Q: What does Neuromuscular Therapy do?
Neuromuscular Therapy (NMT) interrupts the syndrome of:
NMT NMT resolves the problem of pain utilizing advanced concepts in the science and art of using manual pressure to interrupt the chain of events resulting in pain. Through this interruption you will find relief.
Q: What happens first?
The first thing is a thorough postural assessment which is charted with your specific characteristics. This chart is used before and after each session to track your progress and show you how your body is responding to muscle manipulation.

The initial assessment reviews posture, body mechanics and habitual actions and how these may have been affected by trauma, occupational demands, or repetitive activities. The aim is to ensure the causes—not just the symptoms—of pain, discomfort and compensatory behaviors are identified and addressed.

In addition, a thorough assessment is made of all trigger points in the general area of complaint as well as silent trigger points in the common referral zones to determine which triggers are contributing factors to tension and pain. The therapist will note on the chart each area of painful muscle, ligament and tendon that will require therapy.
Q: How is NMT practiced?
With consideration to the area of painful condition the therapist will use the thumb, hand, elbow or small soft-tipped pressure bar to manipulate tissue and apply pressure to the involved connective tissue. Pressure is usually maintained for approximately eight to twelve seconds to obtain maximum release.

Precise application of soft tissue manipulation will restore muscular tone and balance, improve blood flow and encourage nourishment of the tissues, and decrease abnormally high neurological stimulation in an area of spasm. Which results in > PAIN RELIEF.
Q: Does it hurt?
Mild discomfort is necessary to interrupt the nervous systems’ dysfunctional “holding pattern.” The experience is often described as “good pain” which is accompanied by an opening and relaxing of the muscles.

Discomfort experienced is usually greatest during the first session. Mild pressure (approximately 10 pounds of pressure into 1 square inch of soft tissue) does not elicit pain in normal healthy tissue. Therefore the presence of pain during the physical manipulation of tissue is a valuable guideline. Pain from mild pressure indicates those areas where adhesions, muscular spasms, trigger points and cellular toxins are located.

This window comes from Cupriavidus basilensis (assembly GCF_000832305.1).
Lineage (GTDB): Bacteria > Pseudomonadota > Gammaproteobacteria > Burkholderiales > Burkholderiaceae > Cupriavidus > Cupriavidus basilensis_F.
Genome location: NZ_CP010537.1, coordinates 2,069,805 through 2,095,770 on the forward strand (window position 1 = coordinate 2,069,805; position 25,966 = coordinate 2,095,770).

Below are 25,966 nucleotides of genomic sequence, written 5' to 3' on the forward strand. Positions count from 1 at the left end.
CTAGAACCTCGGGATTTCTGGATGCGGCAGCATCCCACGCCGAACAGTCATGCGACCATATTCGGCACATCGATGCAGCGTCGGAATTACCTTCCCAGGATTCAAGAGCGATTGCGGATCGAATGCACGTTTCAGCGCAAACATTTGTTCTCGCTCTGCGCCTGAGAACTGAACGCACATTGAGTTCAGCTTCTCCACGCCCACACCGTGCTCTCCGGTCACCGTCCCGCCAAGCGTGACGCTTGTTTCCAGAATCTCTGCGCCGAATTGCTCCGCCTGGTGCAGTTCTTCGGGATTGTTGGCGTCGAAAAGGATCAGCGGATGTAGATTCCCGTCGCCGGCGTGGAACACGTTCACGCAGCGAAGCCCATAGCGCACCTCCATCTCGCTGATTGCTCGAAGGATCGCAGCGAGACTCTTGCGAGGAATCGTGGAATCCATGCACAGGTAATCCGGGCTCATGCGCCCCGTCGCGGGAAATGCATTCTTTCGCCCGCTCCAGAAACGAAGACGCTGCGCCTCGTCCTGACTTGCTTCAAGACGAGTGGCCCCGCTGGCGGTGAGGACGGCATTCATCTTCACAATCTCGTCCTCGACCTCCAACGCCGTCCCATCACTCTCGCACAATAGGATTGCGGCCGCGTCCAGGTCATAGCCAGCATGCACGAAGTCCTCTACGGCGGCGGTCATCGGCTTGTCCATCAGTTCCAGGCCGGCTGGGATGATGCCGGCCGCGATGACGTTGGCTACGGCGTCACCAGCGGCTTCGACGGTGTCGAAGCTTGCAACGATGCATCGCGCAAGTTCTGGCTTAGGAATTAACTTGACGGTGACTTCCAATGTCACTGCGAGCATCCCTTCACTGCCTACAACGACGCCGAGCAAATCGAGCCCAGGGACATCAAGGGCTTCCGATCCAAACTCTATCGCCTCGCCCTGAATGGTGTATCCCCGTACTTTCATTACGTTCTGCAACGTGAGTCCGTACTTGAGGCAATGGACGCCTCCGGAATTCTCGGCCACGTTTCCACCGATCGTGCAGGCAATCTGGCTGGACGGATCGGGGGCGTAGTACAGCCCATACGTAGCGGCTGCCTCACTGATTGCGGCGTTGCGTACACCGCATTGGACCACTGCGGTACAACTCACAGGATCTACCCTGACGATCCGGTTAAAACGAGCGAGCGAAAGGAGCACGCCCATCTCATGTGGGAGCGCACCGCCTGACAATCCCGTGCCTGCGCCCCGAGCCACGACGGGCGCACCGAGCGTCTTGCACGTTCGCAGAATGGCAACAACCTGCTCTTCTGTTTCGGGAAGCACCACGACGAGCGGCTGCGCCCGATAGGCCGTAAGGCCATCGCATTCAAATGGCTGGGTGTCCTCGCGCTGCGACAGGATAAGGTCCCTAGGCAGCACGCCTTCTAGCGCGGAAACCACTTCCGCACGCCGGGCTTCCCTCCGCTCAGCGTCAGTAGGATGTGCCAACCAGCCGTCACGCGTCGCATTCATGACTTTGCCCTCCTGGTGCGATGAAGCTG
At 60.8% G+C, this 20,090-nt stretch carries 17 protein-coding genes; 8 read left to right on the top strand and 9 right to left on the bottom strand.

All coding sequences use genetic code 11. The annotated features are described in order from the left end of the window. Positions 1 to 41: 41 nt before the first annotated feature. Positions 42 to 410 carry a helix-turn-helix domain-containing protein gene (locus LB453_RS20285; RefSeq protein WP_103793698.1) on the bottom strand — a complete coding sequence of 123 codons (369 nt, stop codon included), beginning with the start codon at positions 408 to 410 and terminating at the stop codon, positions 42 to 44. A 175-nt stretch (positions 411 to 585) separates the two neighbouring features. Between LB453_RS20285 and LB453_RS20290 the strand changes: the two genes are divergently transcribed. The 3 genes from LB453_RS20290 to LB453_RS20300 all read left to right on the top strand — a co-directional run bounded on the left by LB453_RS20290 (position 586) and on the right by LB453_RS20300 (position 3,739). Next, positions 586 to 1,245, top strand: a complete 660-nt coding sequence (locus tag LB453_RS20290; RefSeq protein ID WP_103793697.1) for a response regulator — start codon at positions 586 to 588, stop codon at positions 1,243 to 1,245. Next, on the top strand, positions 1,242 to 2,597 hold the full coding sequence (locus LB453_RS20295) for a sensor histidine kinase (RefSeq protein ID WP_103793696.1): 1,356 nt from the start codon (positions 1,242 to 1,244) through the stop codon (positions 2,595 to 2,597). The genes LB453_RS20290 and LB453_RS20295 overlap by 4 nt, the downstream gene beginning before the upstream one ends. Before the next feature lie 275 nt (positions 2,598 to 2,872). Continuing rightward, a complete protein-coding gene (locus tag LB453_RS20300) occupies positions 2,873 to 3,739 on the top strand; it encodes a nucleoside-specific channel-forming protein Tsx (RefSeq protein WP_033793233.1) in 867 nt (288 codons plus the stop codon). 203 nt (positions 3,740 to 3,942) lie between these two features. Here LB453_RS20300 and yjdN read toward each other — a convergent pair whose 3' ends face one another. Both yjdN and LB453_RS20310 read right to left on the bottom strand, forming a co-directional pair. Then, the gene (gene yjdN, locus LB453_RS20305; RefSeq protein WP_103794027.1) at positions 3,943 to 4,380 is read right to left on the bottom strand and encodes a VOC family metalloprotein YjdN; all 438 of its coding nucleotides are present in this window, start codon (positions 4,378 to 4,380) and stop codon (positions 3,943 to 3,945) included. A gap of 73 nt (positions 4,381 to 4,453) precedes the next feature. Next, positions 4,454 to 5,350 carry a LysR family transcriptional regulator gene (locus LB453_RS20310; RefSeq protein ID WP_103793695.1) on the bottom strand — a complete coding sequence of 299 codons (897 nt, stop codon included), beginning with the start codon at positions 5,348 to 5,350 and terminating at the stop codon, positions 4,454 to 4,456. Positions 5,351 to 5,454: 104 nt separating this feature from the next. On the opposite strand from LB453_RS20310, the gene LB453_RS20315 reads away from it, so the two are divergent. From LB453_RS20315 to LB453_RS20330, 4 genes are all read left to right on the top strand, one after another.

All neuromuscular therapists work within the clients’ level of pain tolerance. On a scale of 1 (no pain) to 10 (extreme pain), NMT therapists work at a level of 5 (mild discomfort.)

Each time the therapist returns to area of concern, pain level should decrease and tolerance should increase. Constant feedback from the client is encouraged to insure that the therapy is conducted with the minimum degree of pressure necessary to carry out the process successfully and achieve the maximum results.
Q: What should I expect after a session?
The Neuromuscular technique reduces the intensity of nervous activity within the tissue and mechanically forces out toxic irritants that have accumulated at nerve receptor sites. Musculature is relaxed, circulation is increased and the body returns to normal neuromuscular integrity and balance. As a result of your NMT work it is not uncommon to experience:
  • Relaxation of the connective tissue
  • Postural balance
  • Increased mobility
  • Reduction or cessation of pain
  • Increased flexibility
  • Increased tissue warmth
  • Softening of the nodular mass at the trigger site
Q: What can I do after an NMT deep tissue session?
No aggressive activity for 24 hours.

Generally NMT is a deep tissue manipulation. The nervous system and musculoskeletal system need 2 to 3 days between manipulations to recover from the micro trauma and micro tearing done during the session.

We ask that after an NMT session individuals perform only “light” stretches, yoga, meditation, hiking, (one on one) Pilates etc.

Other deep tissue massages should not be scheduled in the same day. If a client insists then massage therapists should be informed where the Neuromuscular Therapist worked on the clients’ body to avoid repeating deep pressure.

Do not schedule stress tests by exercise physiologists and NMT on the same day.
Q: Can I have several NMT sessions one day after another?
Sessions, one day after another can be performed, but the therapist needs to be aware of multiple sessions closely succeeding one another. The therapists will then be able to plan the areas to be addressed accordingly.
Q: How long does the therapy last?
As a rule, Neuromuscular Therapy clears the nervous system and affected tissue for rapid results. However healing is a biological process which takes time. Factors influencing this process are history of trauma, surgeries, occupations, life style, stress, length of time condition has existed, state of individuals’ health.

All of these are determinants in the process that is as individual as you are. Generally, however, most patients reach their goals within 4-8 sessions.
Q: Will one session be enough?
One 90 minute session can begin neuromuscular re-education of the nervous system. Many instances pain is relieved, the muscular system starts correcting itself and returning to a balanced state. Because most musculoskeletal disorders have accumulated over time and through misuse, more therapy sessions may be needed to assure nervous system facilitated abnormal pathways are permanently reversed.
Q: What are the benefits of NMT?
To list a few: (Each benefit is linked to the fuller discussion in the first section of the site – How We Alleviate Pain)

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Patterns of Life
Pain Relief & Prevention